Do you happen to have at least £40,000 ($54,216.32) at your disposal? Are you in need of a bridge that has literary significance? Well then, place your bid to buy Posingford Bridge, otherwise known as Poohsticks Bridge. The bridge, located in Ashdown Forest in England, was frequented by Winnie the Pooh author A.A. Milne and his son, the real-life Christopher Robin. According to Summers Place auction house, the father and son loved to play a game called Pooh sticks, which consisted of watching sticks float down the river. This seemingly simple game later inspired the beloved books.
In 1979, Christopher Robin Milne officially renamed the bridge from Poshingford to Poohsticks. By 1999, the bridge was in dire need of restoration. The House of Mouse as well as local groups stepped in and provided financial assistance, replacing the old bridge with a new model. The original bridge was taken down and put into storage. Years later, the original bridge was fully restored and reconstructed using local oak trees.
The House at Pooh Corner, the fourth and final Pooh title, was published in 1928. By that point, the books were a bonafide success, selling hundreds of thousands of copies worldwide. For the very real Christopher Robin, being immortalized in his father’s books was more of a social embarrassment than a source of pride. According to Country Living, Robin had a “love-hate” relationship with his fictional counterpart, which lasted well into adulthood, as chronicled in his 1974 memoir. He explained in the book, “At home I still liked him, indeed felt at times quite proud that I shared his name and was able to bask in some of his glory. At school, however, I began to dislike him, and I found myself disliking him more and more the older I got.” It wasn’t until after his father’s death that Robin was able to make peace with his father’s legacy and their sometimes fraught relationship.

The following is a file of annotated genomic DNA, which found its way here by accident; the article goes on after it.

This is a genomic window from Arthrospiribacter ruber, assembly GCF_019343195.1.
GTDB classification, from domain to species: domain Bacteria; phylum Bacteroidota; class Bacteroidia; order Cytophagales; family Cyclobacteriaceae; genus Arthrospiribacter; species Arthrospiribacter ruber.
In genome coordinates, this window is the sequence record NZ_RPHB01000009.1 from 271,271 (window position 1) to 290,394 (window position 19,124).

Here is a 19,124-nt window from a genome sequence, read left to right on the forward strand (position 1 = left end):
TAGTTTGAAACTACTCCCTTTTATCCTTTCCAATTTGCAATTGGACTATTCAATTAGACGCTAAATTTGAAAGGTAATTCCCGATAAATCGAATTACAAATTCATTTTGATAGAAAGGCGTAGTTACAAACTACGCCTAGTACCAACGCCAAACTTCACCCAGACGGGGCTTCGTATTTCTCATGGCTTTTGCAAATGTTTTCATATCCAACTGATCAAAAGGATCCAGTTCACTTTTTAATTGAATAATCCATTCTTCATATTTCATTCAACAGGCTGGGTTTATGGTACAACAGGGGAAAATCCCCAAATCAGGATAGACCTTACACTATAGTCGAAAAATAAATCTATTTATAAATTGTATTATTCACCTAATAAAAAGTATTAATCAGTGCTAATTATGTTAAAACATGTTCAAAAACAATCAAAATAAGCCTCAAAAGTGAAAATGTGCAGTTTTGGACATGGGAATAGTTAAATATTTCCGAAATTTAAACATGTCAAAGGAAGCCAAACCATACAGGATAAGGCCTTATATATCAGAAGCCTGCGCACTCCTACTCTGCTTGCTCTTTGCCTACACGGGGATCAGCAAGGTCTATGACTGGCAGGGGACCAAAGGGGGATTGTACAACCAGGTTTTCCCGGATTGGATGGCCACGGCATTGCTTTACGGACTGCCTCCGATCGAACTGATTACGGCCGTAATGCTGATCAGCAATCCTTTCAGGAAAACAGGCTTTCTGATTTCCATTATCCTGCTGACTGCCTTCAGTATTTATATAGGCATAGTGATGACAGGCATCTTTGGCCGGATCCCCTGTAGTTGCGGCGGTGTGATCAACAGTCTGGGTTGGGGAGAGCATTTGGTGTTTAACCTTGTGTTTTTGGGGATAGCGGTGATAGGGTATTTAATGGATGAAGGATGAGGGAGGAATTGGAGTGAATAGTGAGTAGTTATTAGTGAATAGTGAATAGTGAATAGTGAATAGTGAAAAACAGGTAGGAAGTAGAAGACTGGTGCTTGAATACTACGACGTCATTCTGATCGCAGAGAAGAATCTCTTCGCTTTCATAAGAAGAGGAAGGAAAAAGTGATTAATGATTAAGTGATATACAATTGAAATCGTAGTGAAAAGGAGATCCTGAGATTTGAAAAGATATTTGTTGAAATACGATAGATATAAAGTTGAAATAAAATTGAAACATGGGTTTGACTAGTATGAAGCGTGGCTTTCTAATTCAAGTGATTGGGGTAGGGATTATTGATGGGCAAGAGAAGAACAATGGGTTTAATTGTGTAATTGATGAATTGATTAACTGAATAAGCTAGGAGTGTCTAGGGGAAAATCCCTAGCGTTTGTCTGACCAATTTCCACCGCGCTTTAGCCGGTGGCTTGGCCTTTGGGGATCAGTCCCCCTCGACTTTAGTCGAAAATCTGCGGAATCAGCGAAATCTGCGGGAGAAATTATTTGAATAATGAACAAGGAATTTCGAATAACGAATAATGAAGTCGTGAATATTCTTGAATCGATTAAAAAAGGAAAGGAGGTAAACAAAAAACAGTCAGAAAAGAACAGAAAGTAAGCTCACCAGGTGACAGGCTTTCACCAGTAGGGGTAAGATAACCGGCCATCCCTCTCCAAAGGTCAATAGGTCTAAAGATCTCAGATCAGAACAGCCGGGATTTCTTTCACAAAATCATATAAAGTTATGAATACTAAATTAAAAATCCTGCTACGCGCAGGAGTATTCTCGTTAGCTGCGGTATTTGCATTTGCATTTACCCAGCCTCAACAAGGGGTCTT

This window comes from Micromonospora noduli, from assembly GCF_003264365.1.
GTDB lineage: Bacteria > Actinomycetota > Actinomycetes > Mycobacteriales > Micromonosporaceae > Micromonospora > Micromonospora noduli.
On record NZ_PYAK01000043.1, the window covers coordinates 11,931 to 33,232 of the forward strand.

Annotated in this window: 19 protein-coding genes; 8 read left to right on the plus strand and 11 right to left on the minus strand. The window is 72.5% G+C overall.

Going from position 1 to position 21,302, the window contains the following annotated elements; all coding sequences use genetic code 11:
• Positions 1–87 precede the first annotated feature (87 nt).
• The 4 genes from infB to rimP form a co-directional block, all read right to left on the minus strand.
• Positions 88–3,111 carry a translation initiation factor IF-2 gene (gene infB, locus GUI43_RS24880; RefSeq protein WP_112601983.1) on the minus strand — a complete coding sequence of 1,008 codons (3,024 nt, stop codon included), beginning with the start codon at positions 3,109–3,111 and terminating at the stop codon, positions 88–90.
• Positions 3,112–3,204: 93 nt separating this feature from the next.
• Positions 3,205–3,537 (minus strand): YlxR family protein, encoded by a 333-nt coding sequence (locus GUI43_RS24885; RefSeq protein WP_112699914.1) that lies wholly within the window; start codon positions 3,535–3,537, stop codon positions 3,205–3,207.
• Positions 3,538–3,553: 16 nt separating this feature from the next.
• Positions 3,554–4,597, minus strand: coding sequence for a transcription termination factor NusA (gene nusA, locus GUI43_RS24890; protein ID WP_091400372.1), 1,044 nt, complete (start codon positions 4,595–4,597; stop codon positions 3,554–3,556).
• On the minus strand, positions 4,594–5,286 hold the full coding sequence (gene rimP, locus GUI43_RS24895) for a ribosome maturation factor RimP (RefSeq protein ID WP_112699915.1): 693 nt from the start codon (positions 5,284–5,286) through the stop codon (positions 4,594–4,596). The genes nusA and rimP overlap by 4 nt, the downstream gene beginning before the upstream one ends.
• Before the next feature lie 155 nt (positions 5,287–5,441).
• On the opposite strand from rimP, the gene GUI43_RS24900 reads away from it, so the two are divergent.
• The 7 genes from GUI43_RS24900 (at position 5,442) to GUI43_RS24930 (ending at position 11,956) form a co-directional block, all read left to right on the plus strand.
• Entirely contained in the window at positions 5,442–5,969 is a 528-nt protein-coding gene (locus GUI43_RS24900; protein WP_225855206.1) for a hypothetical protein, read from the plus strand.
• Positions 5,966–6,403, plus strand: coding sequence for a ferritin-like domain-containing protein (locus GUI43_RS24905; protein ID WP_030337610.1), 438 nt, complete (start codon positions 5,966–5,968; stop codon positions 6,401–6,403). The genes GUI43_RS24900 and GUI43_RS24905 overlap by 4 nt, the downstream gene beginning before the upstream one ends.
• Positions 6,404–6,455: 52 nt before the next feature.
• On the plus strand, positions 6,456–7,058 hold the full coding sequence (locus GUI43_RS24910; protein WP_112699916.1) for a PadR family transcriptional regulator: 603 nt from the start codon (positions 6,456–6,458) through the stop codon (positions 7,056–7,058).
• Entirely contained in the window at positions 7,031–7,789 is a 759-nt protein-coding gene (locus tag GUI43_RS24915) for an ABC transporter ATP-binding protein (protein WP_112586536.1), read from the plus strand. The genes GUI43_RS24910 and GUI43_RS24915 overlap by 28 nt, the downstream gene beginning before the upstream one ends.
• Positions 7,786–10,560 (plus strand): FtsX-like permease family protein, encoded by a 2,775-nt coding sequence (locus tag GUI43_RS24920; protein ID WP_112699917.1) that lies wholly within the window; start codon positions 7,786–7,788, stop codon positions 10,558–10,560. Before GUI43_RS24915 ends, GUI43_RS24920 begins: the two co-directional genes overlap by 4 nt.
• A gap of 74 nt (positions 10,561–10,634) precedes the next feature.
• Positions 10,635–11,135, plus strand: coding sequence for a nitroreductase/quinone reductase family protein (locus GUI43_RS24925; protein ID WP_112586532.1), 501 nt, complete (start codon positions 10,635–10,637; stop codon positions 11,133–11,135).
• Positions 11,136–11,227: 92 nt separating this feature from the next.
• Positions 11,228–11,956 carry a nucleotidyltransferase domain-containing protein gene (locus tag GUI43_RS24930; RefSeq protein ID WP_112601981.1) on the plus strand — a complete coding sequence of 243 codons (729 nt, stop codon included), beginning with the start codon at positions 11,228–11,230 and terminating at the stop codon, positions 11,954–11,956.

So, if you’ve got the coins, the space in your backyard, and you’re a devout Winnie the Pooh fan, perhaps this bridge is worth the splurge?